Biometric Data Tracking Of MLS Players Could Be Key Issue In CBA Renegotiations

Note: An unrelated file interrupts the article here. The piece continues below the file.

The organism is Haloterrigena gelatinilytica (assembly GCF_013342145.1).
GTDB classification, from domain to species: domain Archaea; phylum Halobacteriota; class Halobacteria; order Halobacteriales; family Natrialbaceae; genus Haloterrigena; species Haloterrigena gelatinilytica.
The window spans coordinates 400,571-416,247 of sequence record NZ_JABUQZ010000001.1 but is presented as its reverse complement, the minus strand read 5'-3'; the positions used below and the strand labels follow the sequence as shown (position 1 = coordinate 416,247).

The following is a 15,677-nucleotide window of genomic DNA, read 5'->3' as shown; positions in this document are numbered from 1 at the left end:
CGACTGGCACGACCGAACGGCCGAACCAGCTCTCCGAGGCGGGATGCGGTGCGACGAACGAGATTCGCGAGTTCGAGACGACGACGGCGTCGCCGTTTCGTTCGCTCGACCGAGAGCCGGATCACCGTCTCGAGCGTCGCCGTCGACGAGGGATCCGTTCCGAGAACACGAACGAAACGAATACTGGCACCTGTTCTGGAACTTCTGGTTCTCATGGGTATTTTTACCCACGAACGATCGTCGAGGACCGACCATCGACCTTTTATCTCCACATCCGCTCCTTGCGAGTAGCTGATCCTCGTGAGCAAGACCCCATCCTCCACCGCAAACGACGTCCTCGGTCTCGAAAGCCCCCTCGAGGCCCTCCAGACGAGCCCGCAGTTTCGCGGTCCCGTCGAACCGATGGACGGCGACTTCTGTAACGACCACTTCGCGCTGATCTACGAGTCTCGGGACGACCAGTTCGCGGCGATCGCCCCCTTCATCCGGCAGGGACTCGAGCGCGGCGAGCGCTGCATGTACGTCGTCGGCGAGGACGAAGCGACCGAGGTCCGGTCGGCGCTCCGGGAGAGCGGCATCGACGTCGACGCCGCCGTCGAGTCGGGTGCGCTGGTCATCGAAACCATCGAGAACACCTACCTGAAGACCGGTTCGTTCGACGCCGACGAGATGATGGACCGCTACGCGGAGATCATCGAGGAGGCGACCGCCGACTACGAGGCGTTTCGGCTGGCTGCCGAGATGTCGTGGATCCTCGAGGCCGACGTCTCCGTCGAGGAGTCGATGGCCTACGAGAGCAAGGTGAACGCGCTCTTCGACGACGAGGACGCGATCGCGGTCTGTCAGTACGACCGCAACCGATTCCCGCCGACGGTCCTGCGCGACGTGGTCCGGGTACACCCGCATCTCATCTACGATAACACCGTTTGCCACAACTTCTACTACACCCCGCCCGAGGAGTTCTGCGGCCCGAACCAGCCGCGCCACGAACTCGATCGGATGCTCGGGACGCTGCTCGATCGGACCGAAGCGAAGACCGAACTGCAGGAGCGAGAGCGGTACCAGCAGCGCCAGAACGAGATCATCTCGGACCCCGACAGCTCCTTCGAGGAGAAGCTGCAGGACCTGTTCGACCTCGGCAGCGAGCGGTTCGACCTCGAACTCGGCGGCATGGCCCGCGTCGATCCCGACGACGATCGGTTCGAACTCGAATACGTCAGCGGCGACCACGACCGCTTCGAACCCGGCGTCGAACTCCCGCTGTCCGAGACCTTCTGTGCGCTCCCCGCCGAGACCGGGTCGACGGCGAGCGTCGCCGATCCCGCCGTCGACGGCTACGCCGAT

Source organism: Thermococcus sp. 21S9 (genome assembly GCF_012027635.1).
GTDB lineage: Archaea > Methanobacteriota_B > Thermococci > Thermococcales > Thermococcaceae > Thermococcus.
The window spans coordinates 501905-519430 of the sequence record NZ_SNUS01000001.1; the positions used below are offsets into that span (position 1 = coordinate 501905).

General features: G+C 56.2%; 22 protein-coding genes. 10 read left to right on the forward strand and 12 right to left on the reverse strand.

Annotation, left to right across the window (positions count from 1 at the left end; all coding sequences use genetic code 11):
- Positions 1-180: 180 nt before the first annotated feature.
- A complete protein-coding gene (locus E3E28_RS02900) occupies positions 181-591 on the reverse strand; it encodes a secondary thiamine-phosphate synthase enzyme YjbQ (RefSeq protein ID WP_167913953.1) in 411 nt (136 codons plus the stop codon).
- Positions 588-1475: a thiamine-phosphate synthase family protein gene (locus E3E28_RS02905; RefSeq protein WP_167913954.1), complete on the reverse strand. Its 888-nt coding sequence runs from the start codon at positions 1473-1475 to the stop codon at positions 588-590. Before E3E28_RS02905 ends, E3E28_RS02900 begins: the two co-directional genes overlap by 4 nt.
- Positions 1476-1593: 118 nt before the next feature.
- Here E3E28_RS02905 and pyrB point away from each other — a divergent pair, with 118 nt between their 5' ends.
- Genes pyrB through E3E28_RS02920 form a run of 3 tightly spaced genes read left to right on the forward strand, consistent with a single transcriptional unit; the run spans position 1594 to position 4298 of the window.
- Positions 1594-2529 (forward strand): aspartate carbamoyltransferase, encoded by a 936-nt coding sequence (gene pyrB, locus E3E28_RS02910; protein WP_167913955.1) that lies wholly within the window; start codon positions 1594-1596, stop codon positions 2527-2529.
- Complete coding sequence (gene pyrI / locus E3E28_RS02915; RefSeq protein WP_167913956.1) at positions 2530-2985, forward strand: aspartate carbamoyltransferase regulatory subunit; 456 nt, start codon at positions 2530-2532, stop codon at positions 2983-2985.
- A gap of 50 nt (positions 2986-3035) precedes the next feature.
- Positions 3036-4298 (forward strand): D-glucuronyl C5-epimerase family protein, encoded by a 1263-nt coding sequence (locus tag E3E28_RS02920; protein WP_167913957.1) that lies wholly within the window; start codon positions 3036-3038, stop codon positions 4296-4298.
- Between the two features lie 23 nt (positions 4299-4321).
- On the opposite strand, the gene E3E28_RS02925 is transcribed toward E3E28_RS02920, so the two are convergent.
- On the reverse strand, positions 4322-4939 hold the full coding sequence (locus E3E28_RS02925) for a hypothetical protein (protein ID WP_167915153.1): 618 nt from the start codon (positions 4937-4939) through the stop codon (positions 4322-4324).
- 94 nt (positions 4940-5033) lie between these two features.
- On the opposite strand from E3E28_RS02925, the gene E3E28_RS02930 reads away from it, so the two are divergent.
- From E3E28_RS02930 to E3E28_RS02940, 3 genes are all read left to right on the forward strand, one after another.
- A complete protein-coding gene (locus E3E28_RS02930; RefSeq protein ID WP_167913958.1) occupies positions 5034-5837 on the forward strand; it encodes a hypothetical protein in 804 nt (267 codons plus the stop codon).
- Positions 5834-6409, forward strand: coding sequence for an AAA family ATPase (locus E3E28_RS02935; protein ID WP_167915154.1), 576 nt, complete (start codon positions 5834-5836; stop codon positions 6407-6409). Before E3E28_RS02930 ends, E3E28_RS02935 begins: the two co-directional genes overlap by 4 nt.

The MLS Players Union is having "reservations about teams moving forward with collection of data" from players like heart rates and other health information, according to Lauren Hepler of the SILICON VALLEY BUSINESS JOURNAL. MLSPU Exec Dir Bob Foose said it should be considered “protected medical information," and he also is "very, very skeptical” of biometric data being used as a negotiating tool for player salaries. As Foose prepares to renegotiate the league's CBA at the end of the season, he "expects wearables to be a major source of debate." Most teams in the big five U.S. pro leagues "have only experimented with wearable technology for a year or two," but MLS is "at the forefront," having teamed with adidas in '12 to offer wearables to every team. Earthquakes assistant trainer Derek Lawrance "tracks how long players exercise with elevated heart rates as they run intense drills," and after practice or at the end of the season, coaches "may probe the data for trends." The "endgame is using data from wearable technology to improve weaknesses in a player's game." Foose said that the Earthquakes have "made it mandatory for players to wear the Adidas wearable devices, but other teams aren’t using them regularly." Meanwhile, Comcast SportsNey Bay Area Senior Exec Producer David Koppett said that broadcasters "aren't yet integrating data from wearable devices, in large part because leagues haven't granted them access." Data from wearable sensors may "provide broadcasters and other third parties, like fantasy sports companies, analytics that could be offered for free or sold to sports fans" (BIZJOURNALS.com, 8/7).